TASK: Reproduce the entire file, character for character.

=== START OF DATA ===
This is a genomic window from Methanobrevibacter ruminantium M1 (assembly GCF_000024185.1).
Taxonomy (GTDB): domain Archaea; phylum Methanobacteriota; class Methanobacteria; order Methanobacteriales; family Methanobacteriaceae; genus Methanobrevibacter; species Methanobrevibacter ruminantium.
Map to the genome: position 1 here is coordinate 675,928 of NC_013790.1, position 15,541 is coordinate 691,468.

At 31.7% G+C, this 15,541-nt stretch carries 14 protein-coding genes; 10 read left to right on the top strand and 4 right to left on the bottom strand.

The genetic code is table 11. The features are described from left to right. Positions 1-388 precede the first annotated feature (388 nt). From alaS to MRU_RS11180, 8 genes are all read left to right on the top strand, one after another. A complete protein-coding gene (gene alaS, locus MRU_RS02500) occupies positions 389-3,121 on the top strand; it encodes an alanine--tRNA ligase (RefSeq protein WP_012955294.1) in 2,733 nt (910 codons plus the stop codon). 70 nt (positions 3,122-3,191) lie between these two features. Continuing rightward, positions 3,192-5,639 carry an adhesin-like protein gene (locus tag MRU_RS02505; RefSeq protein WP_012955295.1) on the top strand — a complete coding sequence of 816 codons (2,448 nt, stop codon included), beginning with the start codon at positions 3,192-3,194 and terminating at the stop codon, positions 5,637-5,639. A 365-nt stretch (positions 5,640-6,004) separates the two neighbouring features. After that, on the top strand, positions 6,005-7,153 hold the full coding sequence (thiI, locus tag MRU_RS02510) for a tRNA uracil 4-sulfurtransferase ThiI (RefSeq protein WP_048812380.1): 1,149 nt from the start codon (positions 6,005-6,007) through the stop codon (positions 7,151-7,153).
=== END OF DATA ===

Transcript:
This is a genomic window from Methanobrevibacter ruminantium M1 (assembly GCF_000024185.1).
Taxonomy (GTDB): domain Archaea; phylum Methanobacteriota; class Methanobacteria; order Methanobacteriales; family Methanobacteriaceae; genus Methanobrevibacter; species Methanobrevibacter ruminantium.
Map to the genome: position 1 here is coordinate 675,928 of NC_013790.1, position 15,541 is coordinate 691,468.

At 31.7% G+C, this 15,541-nt stretch carries 14 protein-coding genes; 10 read left to right on the top strand and 4 right to left on the bottom strand.

The genetic code is table 11. The features are described from left to right. Positions 1-388 precede the first annotated feature (388 nt). From alaS to MRU_RS11180, 8 genes are all read left to right on the top strand, one after another. A complete protein-coding gene (gene alaS, locus MRU_RS02500) occupies positions 389-3,121 on the top strand; it encodes an alanine--tRNA ligase (RefSeq protein WP_012955294.1) in 2,733 nt (910 codons plus the stop codon). 70 nt (positions 3,122-3,191) lie between these two features. Continuing rightward, positions 3,192-5,639 carry an adhesin-like protein gene (locus tag MRU_RS02505; RefSeq protein WP_012955295.1) on the top strand — a complete coding sequence of 816 codons (2,448 nt, stop codon included), beginning with the start codon at positions 3,192-3,194 and terminating at the stop codon, positions 5,637-5,639. A 365-nt stretch (positions 5,640-6,004) separates the two neighbouring features. After that, on the top strand, positions 6,005-7,153 hold the full coding sequence (thiI, locus tag MRU_RS02510) for a tRNA uracil 4-sulfurtransferase ThiI (RefSeq protein WP_048812380.1): 1,149 nt from the start codon (positions 6,005-6,007) through the stop codon (positions 7,151-7,153).